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In order to test how a REST service performs under load I would like to send production data to two service end points, one production service and one test service. I would like the responses from the test service to be ignored so the client has no idea it's request is being sent to 2 services. I would like something in between the client and the service so that I do not need to make any changes to either, just have some sort of additional 'filter' service that the traffic will go through which will then pass the request on untouched but also send a duplicate request to the test service. Someone suggested that I might be able to do this using Apache Camel but it's a bit overwhelming and I don't want to get started learning Camel if my aim is not possible. Has anyone achieved anything similar, either using Camel or some other method?

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This can be done by defining a jetty or a cxf endpoint that acts as a proxy routing the request to two other http endpoints ie, the REST services.


The client can fire the load to http://somehost:8282/xxx. The client will not be aware that it is being routed to two services.

Note: The test will not yeild a real load result if you are routing the client request to two services via the above route or other proxy/router methodologies. Because some latency will be introduced by the proxy/route itself. Instead i suggest to use some load test tool to generate the load and directly fire to the prod and test endpoints separately.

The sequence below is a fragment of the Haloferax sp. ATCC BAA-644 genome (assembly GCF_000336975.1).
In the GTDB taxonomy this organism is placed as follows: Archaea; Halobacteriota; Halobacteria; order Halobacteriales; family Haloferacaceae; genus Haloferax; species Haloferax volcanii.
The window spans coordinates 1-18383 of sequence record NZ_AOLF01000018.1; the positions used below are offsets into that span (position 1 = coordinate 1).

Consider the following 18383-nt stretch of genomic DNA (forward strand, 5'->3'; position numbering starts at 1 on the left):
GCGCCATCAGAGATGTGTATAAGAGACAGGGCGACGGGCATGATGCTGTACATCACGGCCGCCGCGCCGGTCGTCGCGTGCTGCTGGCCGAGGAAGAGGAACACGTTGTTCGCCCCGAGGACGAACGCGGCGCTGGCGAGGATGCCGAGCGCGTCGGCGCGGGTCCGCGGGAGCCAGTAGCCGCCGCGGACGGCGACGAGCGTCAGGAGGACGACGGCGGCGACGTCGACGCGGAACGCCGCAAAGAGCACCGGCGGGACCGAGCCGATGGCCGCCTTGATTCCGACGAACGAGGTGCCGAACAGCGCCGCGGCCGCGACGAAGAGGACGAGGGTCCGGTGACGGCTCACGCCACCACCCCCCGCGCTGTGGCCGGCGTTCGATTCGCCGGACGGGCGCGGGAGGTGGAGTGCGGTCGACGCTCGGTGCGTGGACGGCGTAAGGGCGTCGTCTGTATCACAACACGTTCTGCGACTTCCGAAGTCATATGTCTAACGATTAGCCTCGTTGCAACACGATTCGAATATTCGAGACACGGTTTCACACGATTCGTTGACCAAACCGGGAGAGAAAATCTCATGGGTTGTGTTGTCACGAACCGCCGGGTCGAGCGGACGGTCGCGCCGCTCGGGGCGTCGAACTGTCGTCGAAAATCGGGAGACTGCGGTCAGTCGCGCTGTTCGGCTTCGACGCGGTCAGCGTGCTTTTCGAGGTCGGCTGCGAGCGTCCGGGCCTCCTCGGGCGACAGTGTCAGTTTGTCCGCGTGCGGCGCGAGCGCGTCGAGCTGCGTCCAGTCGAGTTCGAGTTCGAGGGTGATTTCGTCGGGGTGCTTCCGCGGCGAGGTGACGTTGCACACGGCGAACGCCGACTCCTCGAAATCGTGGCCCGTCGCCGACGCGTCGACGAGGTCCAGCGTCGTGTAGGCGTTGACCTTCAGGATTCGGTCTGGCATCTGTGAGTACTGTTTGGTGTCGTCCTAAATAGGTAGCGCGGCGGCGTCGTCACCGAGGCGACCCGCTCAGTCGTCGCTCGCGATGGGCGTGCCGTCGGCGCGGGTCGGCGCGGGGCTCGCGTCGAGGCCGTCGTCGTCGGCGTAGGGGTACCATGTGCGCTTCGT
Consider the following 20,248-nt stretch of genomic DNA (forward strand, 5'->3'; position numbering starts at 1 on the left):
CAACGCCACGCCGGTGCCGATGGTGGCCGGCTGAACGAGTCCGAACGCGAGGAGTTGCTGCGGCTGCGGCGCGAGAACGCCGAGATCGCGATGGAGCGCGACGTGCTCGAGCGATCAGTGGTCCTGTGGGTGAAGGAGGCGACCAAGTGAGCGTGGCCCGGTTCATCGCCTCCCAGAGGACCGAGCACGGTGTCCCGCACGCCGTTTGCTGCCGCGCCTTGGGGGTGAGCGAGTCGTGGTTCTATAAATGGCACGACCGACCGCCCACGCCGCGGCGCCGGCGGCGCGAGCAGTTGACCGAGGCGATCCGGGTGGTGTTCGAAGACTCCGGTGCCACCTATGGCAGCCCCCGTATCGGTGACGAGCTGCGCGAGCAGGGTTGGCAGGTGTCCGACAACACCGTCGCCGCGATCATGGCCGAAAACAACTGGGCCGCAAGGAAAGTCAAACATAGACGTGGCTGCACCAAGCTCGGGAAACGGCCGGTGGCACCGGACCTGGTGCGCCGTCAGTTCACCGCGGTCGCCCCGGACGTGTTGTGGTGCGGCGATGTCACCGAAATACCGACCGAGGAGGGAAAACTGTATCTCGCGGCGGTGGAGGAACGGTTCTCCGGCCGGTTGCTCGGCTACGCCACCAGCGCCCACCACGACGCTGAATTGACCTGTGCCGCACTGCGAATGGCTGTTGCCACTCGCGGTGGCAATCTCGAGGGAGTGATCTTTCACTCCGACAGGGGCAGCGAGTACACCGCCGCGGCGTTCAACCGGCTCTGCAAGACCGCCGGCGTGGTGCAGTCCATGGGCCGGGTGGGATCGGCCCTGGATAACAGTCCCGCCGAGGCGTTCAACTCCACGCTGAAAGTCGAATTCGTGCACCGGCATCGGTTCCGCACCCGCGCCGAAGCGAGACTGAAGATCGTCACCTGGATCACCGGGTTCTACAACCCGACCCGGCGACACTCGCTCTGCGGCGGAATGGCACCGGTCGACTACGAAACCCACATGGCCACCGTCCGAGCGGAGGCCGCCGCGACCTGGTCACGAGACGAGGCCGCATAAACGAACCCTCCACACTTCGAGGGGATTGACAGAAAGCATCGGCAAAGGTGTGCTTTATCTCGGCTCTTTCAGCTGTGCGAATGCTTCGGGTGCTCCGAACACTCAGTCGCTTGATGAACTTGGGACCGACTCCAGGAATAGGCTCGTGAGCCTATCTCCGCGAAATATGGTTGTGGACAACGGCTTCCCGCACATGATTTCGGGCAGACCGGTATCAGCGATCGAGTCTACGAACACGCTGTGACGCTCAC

For example, apache ab benchmark tool. Take a look at this and this.

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Surely the latency will be minimal, no? I don't mind if there is a small reduction in speed but I wanted this type of load testing because I need lots of different types of request that will do real things in the background and hit my DB (actually I am testing something else's performance on my DB while it is under load but this type of test will be useful in the future anyway). Do you still suggest that a proper load testing tool would be better? –  shmish111 May 2 '13 at 13:21
It might be fine if you want to test the load when the request passes through all the service interactions and db transactions. Its like load testing the service or app itself. If i wanted to test a specific component behavior under load, I prefer to load test only that component. –  techuser May 2 '13 at 13:42

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